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Thursday, 01 February 2018 16:56
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Disused Rooms of Strokestown Park House: The Old Drawing Room

As part of a new blog series we are exploring some of the lesser known nooks and crannies of Strokestown Park that are not part of the official guided tour.  For a behind the scenes peek into the fascinating history of an Irish aristocratic house and demesne, look no further!

Strokestown Park House as it currently stands was designed by Richard Cassells c.1730 as the epicentre of a vast estate employing many people. Lady Olive Pakenham-Mahon was the last of a long family line who had lived on the estate since the mid-17th century. By the 1970’s she was served by a single remaining maid and many of the formerly busy rooms had been left to crumble into dereliction.

Works carried out to restore Strokestown Park have been ongoing since the mid 1980’s and although the formal rooms occupied by the Pakenham–Mahon family are now open to the public with daily guided tours, there are many more rooms that still await conservation.

Some of which are more unusual than the standard 18th century Big House plan. For example, the old drawing room located at basement level is the vestigial remains of an earlier structure built by Captain Nicholas Mahon in the late 1600’s. This room pre-dates the classic Palladian architecture seen elsewhere in the house, with its low roof, ornate relief work decoration and built in storage cupboards, it is of a distinctly earlier style of interior architecture that is quite at odds with the spacious airy rooms seen on the floor above.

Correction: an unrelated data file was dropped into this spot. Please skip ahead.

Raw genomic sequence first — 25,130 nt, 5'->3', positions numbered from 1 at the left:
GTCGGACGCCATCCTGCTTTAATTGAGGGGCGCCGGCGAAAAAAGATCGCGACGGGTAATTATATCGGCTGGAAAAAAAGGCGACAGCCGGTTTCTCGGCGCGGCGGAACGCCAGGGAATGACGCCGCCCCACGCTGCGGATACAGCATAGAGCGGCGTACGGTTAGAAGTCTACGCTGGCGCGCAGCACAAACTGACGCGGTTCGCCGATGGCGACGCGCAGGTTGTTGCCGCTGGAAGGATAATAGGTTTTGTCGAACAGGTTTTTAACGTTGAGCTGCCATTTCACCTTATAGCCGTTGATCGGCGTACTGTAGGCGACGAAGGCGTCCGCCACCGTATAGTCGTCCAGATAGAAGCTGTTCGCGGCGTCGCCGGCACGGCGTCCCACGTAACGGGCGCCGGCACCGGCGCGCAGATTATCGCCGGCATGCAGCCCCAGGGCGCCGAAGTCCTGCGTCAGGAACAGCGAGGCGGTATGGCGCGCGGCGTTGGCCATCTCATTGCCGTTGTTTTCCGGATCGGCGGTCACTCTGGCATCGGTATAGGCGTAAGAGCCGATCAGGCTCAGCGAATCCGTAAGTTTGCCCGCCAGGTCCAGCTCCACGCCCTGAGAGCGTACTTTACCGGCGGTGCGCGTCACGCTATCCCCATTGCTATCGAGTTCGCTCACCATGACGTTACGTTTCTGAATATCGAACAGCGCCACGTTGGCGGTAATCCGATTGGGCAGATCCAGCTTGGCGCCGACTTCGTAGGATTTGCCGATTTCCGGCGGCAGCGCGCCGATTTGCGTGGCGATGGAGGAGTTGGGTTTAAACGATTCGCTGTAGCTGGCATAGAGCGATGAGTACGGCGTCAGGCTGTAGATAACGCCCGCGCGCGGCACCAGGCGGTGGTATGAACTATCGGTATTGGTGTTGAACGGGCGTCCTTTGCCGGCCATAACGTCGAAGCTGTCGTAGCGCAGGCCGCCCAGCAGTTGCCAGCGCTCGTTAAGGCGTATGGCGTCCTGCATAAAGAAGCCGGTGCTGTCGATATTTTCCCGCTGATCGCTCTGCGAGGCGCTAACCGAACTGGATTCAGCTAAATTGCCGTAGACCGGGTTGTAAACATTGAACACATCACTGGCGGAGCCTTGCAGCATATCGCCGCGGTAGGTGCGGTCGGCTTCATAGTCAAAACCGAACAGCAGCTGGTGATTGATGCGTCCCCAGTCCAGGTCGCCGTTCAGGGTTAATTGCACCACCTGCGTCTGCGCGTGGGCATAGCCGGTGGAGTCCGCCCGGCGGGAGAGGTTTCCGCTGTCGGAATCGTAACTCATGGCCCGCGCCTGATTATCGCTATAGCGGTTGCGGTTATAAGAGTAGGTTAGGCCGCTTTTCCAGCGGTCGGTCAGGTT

The old drawing room was once the epicentre of a more modest manor house which formed the foundation of Richard Cassells later grand design. This room, though built on ground level, is now incorporated into the basement of Strokestown Park House, and adjoins a simple stone flagged corridor housing the servant’s dining room, workshops and food storage cellars.

Despite the location and unassuming proportions of this room, the ornate plasterwork over the fireplace belies its original stately purpose. Carved wood panelling occurs in the built-in storage cupboards and two concealed doorways. The pattern of the wood work is mirrored in the ceiling plasterwork. The floor is beautifully tiled in a grey and black pattern.


This attention to decorative details highlights that this was not a room to be used by servants but rather was originally used by the Mahon family themselves as a place for relaxation, entertaining guests and displaying their affluent lifestyle.  As fashion changed, the old drawing room fell out of vogue but it remains today as a reminder that Strokestown Park House has gone through many alterations over the centuries and continues to evolve as a place to be enjoyed. 

- Colleen O'Hara

Last modified on Thursday, 01 February 2018 17:20

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